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Education

VA Sec. McDonald's First State visit includes medical professional recruitment at UD

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Karl Malgiero/Delaware Public Media
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US Veterans Affairs Secretary Robert McDonald followed up his Monday Wilmington VA hospital visit at the University of Delaware - continuing a nationwide effort that began in August to entice medical students to seriously consider making a career with the VA.

Nursing students enrolled at UD gathered at the STAR Campus for the latest stop on Secretary McDonald’s nationwide push to recruit future health professionals employed at the VA.

McDonald hopes to improve access for nearly 20 million US citizens who have served in the armed forces and are in need of medical care.

McDonald says compensation and other incentives are important when attracting the best and brightest, but adds that the number one priority is finding people who want to make a difference.

“The VA’s a place you can do that," McDonald said. "You can come to work, you can care for people who put their lives at risk for those of us in this country. I think that’s inspiring. The values - I think they’re inspiring.”

McDonald is working to restructure the agency since his appointment last July following federal investigations uncovering major scheduling problems resulting in the deaths of at least 40 veterans at a Phoenix, Arizona VA facility.

He says VA hospitals are especially equipped to deal with the unique situations of their patients and timely access to familiar staff makes a big difference.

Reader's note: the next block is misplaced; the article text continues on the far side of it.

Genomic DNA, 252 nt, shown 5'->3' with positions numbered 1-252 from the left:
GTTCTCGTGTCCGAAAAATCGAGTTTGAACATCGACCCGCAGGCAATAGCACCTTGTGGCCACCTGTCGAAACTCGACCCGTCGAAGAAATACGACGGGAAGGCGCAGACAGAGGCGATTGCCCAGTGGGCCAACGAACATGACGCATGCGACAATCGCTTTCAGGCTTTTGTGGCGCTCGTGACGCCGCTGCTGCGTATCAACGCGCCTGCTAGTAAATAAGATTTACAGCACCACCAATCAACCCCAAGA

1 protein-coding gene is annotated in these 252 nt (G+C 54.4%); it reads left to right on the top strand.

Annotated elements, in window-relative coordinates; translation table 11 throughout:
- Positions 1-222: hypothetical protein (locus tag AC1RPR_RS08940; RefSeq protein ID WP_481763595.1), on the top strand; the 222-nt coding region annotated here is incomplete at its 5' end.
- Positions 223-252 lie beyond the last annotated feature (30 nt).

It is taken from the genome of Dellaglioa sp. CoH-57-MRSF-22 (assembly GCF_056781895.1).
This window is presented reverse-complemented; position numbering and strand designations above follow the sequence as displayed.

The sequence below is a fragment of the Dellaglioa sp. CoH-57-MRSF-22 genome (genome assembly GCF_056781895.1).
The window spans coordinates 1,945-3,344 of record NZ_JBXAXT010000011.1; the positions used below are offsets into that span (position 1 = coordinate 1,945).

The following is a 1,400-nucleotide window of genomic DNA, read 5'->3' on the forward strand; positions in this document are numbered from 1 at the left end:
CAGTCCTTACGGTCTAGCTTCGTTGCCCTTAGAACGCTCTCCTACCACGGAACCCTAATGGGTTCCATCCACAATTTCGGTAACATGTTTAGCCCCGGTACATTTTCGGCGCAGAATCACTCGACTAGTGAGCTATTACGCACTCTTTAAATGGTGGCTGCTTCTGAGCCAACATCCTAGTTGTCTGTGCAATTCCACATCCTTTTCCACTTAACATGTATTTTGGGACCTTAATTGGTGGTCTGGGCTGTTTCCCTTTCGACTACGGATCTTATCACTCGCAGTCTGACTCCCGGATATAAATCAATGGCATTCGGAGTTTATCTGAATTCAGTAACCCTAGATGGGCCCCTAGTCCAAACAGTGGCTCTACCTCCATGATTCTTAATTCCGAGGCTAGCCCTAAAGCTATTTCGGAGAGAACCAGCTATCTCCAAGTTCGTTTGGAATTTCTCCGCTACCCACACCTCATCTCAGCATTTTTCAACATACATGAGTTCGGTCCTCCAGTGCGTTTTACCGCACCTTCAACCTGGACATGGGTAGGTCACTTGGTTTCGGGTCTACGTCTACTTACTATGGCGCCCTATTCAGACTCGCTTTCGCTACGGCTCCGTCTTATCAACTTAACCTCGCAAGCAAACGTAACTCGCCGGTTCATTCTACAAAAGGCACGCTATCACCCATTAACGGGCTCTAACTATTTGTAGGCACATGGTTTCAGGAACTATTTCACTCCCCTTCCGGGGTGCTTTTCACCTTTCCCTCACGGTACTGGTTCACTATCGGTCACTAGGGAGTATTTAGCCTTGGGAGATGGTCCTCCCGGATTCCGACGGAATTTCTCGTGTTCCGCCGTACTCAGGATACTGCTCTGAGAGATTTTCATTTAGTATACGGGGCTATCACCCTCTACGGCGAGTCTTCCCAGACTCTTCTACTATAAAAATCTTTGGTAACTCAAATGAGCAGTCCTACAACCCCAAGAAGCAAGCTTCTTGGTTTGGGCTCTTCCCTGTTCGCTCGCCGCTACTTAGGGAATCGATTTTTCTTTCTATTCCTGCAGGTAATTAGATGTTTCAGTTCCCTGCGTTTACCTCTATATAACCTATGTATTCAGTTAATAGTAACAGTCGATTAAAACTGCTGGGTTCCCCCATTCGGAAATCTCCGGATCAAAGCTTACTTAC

“At the VA we know what conditions veterans have and we’re better able to treat them. Many of them are now catastrophic injuries from battlefields," said McDonald.  "So veterans want to be treated by people who know their issues and can deal with them.”

In the wake of last year’s scandal the department has taken steps to expand capacity and improve access for nearly 20 million veterans – less than half of which are enrolled for VA healthcare.

A proposed increase in pay ranges for physicians and dentists, new academic and department of defense partnerships, improved credentialing processes and student loan repayment programs are just a few of the recent measures taken.

Senator Tom Carper (D-Delaware), himself a veteran of the US Navy, compared potential employees to that of government cybersecurity experts.

“Could they make more money on the outside?" Carper asked. "They could make five, ten times more money - and in some cases they have. The reason why they’re working in the Department of Homeland Security to protect our homeland is the importance of that work and the satisfaction it gives them for helping a whole nation.”

Currently 9 million veterans are enrolled in VA healthcare and receive attention at over 1200 medical centers, community based outpatient clinics and other veterans center locations.
 

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